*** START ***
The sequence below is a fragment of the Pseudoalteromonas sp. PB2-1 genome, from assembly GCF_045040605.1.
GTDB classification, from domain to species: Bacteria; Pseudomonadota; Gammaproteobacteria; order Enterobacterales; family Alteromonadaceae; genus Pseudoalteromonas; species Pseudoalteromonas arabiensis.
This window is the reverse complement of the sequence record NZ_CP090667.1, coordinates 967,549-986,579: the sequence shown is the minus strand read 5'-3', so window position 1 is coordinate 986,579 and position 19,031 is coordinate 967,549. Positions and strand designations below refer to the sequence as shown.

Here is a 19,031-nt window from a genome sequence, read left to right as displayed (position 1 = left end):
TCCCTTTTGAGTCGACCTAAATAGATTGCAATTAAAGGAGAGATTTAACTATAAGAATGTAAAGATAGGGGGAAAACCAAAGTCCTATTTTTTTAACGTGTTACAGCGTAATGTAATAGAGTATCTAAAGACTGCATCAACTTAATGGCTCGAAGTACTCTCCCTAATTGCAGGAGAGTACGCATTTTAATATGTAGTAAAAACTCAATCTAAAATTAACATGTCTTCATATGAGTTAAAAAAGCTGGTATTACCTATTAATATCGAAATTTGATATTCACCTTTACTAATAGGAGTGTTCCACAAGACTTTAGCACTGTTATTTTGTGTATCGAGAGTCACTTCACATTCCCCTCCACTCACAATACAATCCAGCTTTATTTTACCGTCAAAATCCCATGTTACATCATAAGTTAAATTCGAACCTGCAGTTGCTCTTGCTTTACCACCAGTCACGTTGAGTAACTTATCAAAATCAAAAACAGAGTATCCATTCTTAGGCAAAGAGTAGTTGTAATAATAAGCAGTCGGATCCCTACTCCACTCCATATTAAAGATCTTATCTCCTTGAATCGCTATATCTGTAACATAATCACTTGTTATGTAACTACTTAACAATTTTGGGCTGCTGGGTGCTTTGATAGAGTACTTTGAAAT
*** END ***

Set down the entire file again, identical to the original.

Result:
The sequence below is a fragment of the Pseudoalteromonas sp. PB2-1 genome, from assembly GCF_045040605.1.
GTDB classification, from domain to species: Bacteria; Pseudomonadota; Gammaproteobacteria; order Enterobacterales; family Alteromonadaceae; genus Pseudoalteromonas; species Pseudoalteromonas arabiensis.
This window is the reverse complement of the sequence record NZ_CP090667.1, coordinates 967,549-986,579: the sequence shown is the minus strand read 5'-3', so window position 1 is coordinate 986,579 and position 19,031 is coordinate 967,549. Positions and strand designations below refer to the sequence as shown.

Here is a 19,031-nt window from a genome sequence, read left to right as displayed (position 1 = left end):
TCCCTTTTGAGTCGACCTAAATAGATTGCAATTAAAGGAGAGATTTAACTATAAGAATGTAAAGATAGGGGGAAAACCAAAGTCCTATTTTTTTAACGTGTTACAGCGTAATGTAATAGAGTATCTAAAGACTGCATCAACTTAATGGCTCGAAGTACTCTCCCTAATTGCAGGAGAGTACGCATTTTAATATGTAGTAAAAACTCAATCTAAAATTAACATGTCTTCATATGAGTTAAAAAAGCTGGTATTACCTATTAATATCGAAATTTGATATTCACCTTTACTAATAGGAGTGTTCCACAAGACTTTAGCACTGTTATTTTGTGTATCGAGAGTCACTTCACATTCCCCTCCACTCACAATACAATCCAGCTTTATTTTACCGTCAAAATCCCATGTTACATCATAAGTTAAATTCGAACCTGCAGTTGCTCTTGCTTTACCACCAGTCACGTTGAGTAACTTATCAAAATCAAAAACAGAGTATCCATTCTTAGGCAAAGAGTAGTTGTAATAATAAGCAGTCGGATCCCTACTCCACTCCATATTAAAGATCTTATCTCCTTGAATCGCTATATCTGTAACATAATCACTTGTTATGTAACTACTTAACAATTTTGGGCTGCTGGGTGCTTTGATAGAGTACTTTGAAAT